Culture Lover’s Guide Edinburgh
The Scottish capital is home to one of the world’s biggest and most renowned arts festivals, the Edinburgh Fringe. The city is a hub for Scottish cultural tradition and a magnet for innovative young creators during the August fest and year-round. From bagpipe performances to museum visits, here are the city’s top cultural activities.
Learn about Edinburgh’s literary connections.
Edinburgh has been an inspiration for many a famous writer, from Sherlock Holmes-creator Sir Arthur Conan Doyle to 18th-century poet Robert Burns. Join a literary tour to discover sites connected with well-known wordsmiths, such as the cafe where J.K. Rowling penned part of her first Harry Potter novel, and the Writers’ Museum, which celebrates the work of Robert Burns, Sir Walter Scott, and Robert Louis Stevenson.
Browse the National Galleries of Scotland.
Edinburgh is home to all three branches of the National Galleries of Scotland, which possess significant collections of national and international art. Inspect works by European greats and classic Scottish masterpieces from the likes of Sir Henry Raeburn at the National Gallery, then stare down famous faces from Scotland’s past at the National Portrait Gallery. The third branch, the Scottish National Gallery of Modern Art, is spread out across two venues, and focuses on art of the 19th, 20th, and 21st centuries.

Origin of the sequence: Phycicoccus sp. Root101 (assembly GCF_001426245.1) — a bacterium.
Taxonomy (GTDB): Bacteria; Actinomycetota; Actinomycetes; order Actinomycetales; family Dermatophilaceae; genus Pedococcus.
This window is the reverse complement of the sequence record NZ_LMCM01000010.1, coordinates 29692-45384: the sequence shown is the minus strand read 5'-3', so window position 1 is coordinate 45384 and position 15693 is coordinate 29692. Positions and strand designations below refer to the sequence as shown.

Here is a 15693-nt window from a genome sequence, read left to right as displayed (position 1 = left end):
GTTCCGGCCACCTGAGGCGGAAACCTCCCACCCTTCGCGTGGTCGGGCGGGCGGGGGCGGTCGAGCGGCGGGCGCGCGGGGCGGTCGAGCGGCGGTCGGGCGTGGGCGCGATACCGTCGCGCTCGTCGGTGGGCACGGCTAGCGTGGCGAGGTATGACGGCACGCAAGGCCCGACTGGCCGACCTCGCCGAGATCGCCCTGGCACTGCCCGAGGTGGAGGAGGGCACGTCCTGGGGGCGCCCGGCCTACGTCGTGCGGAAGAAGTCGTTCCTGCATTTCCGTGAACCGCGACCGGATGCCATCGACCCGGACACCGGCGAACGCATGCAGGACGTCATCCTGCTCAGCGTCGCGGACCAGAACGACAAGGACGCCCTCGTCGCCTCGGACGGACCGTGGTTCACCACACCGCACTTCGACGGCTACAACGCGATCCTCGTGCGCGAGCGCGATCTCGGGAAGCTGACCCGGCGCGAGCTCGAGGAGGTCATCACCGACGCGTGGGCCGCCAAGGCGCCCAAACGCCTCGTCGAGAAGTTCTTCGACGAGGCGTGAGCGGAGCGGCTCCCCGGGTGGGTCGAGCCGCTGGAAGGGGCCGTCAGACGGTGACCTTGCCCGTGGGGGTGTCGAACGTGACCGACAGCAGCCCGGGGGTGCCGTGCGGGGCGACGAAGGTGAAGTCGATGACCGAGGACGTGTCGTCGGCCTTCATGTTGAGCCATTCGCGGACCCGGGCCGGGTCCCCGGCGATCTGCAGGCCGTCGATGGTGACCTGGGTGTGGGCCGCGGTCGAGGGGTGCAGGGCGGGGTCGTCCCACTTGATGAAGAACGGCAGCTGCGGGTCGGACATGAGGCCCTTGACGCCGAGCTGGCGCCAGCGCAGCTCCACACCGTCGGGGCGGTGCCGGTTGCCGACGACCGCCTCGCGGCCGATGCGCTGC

Catch a bagpipes performance.
The bagpipes are a national symbol in Scotland. While it's unusual to hear them outside the country, expect to encounter the woodwind instrument's distinctive droning sound in Edinburgh. Take a walking tour down the Royal Mile, where busking bagpipers are frequently stationed, or catch them on stage at traditional Scottish shows including at Edinburgh Castle’s esplanade in August for the annual Royal Edinburgh Military Tattoo.
Sample a Scotch or two.
Whisky is as essential to Scottish identity as tartan and bagpipes, and imbibing a dram is part of experiencing the local culture. To appreciate the nuances of regional styles and variations, it’s best to sip your Scotch on a guided tasting session, where you not only get to savor them but you also learn about whisky production and Scotch-sipping etiquette.